- Eleven million people worked in renewable energy in 2018, according to recent analysis from the International Renewable Energy Agency.
- CNBC's "Sustainable Energy" takes a look at some of the sectors that employ these clean energy workers.
With businesses and nations attempting to reduce their reliance on fossil fuels and mitigate their impact on the environment, many are turning to renewable sources of energy.
Eleven million people worked in renewable energy in 2018, according to recent analysis from the International Renewable Energy Agency (IRENA). This represents an increase of 700,000 compared to 2017, when 10.3 million people worked in the sector.
Here, CNBC's "Sustainable Energy" takes a look at the top five technologies that employ these clean energy workers, according to IRENA's Renewable Energy and Jobs Annual Review.
Asia represents a large chunk of the world's solar heating and cooling jobs, with 711,000 people there employed in the sector last year, according to IRENA.
The organization also estimated that there were 12,100 solar heating and cooling workers in the U.S.
According to the Solar Energy Industries Association (SEIA), solar heating and cooling systems gather the Sun's thermal energy and use it to, "provide hot water, space heating, cooling and pool heating for residential, commercial and industrial applications."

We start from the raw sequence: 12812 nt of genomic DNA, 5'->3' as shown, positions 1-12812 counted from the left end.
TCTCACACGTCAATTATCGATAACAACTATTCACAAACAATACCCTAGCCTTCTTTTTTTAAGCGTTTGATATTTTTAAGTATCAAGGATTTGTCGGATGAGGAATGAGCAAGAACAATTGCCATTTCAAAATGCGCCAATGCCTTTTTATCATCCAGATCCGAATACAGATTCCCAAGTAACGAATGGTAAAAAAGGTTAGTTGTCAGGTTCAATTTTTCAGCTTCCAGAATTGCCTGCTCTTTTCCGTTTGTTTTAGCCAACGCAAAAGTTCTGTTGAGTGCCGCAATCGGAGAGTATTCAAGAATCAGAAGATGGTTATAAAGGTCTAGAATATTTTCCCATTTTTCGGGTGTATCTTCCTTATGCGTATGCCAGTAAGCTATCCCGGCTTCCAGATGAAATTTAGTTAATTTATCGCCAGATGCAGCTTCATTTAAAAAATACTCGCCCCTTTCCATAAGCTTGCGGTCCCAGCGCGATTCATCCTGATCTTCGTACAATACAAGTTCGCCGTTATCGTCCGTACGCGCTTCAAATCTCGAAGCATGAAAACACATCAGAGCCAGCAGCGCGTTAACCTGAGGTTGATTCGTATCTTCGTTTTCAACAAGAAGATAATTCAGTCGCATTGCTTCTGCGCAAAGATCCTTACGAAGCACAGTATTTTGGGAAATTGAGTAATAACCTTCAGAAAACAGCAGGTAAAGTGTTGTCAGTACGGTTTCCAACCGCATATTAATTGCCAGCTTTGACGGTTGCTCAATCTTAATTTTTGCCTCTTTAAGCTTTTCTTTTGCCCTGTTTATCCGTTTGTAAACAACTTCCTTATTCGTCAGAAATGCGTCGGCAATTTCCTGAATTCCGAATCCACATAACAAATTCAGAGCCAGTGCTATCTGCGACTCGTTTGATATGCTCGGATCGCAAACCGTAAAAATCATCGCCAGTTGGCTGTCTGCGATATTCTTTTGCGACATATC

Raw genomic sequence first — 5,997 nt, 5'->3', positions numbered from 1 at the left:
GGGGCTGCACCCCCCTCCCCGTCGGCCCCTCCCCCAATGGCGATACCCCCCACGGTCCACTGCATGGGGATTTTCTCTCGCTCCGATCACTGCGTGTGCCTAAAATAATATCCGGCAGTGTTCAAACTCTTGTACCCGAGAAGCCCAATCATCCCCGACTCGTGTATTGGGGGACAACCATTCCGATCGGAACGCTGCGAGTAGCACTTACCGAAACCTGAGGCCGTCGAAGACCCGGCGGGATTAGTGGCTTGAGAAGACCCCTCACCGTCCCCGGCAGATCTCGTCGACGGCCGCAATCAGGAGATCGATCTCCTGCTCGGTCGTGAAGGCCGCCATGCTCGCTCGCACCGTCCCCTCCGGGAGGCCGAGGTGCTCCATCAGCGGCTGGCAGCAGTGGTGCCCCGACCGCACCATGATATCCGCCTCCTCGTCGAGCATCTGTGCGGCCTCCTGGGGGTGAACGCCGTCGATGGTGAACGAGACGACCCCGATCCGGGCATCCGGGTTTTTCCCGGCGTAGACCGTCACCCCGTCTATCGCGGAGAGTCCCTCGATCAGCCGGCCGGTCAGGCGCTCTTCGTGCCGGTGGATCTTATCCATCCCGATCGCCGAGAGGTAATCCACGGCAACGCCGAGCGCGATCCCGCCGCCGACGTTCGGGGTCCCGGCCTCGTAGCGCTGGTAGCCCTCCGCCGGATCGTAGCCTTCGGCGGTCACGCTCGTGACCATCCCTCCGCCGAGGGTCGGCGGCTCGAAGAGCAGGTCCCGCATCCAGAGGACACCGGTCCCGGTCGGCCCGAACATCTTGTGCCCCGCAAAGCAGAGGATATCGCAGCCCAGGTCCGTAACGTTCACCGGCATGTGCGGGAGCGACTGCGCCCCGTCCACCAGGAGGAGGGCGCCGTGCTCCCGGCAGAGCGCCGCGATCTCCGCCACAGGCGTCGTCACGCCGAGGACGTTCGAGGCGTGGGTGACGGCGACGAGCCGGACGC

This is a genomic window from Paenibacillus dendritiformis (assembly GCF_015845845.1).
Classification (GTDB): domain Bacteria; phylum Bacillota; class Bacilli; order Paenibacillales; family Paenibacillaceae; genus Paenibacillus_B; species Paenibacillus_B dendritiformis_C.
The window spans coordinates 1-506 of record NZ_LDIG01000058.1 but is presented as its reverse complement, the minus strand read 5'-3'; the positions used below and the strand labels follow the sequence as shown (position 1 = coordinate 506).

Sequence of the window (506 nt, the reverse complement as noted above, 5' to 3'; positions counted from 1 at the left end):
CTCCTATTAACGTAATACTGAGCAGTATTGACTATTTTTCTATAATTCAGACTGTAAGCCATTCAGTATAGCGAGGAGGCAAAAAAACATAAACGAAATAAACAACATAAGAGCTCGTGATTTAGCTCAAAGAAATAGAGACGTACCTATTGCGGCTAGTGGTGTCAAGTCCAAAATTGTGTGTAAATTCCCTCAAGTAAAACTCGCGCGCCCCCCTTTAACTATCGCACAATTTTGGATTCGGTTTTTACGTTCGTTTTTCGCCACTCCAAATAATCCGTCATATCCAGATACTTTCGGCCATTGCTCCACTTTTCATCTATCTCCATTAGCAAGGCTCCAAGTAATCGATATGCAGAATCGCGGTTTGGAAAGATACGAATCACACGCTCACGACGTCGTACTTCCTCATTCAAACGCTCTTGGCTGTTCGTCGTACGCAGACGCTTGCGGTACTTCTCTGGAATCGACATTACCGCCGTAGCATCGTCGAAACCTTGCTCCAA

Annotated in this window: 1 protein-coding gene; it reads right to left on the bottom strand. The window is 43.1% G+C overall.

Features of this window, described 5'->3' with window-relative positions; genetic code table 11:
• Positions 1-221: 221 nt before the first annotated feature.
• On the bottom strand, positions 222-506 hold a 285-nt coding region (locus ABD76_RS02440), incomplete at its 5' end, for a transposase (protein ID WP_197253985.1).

More than 1.1 million people worked in wind energy in 2018. IRENA said that 44% of wind power jobs were found in China, with Germany and the U.S. making up the top three.
IRENA said the offshore sector "could be an especially attractive option for leveraging domestic capacity and exploiting synergies with the oil and gas industry."
Employing more than 2 million people in 2018, hydropower places third in the list.
The International Energy Agency describes hydropower as the planet's biggest source of renewable electricity, with more than 1,200 gigawatts of installed capacity.
According to IRENA's report, over 70% of hydropower jobs were in the operations and maintenance sector, while construction and installation contributed 23% of its workforce.
IRENA's report found that, worldwide, liquid biofuel jobs increased by an estimated 6% in 2018. Brazil was the biggest employer in this area, boasting 832,000 jobs.
Examples of liquid biofuels include ethanol and biodiesel. The U.S. Department of Energy says that ethanol can be produced from a range of plant materials, while biodiesel can be derived from sources such as vegetable oil and animal fats.
The solar photovoltaic sector employed a little over 3.6 million people in 2018, according to IRENA. Jobs in this area increased in India and Brazil last year, IRENA said, although there was a fall in numbers in China, the U.S., Japan and the European Union.
Photovoltaic technology refers to a way of directly converting light from the sun into electricity and is used on solar farms around the world.
Alternative technologies to solar photovoltaics include concentrated solar power systems. The SEIA describes these systems as using mirrors "to concentrate the Sun's energy to drive traditional steam turbines or engines that create electricity."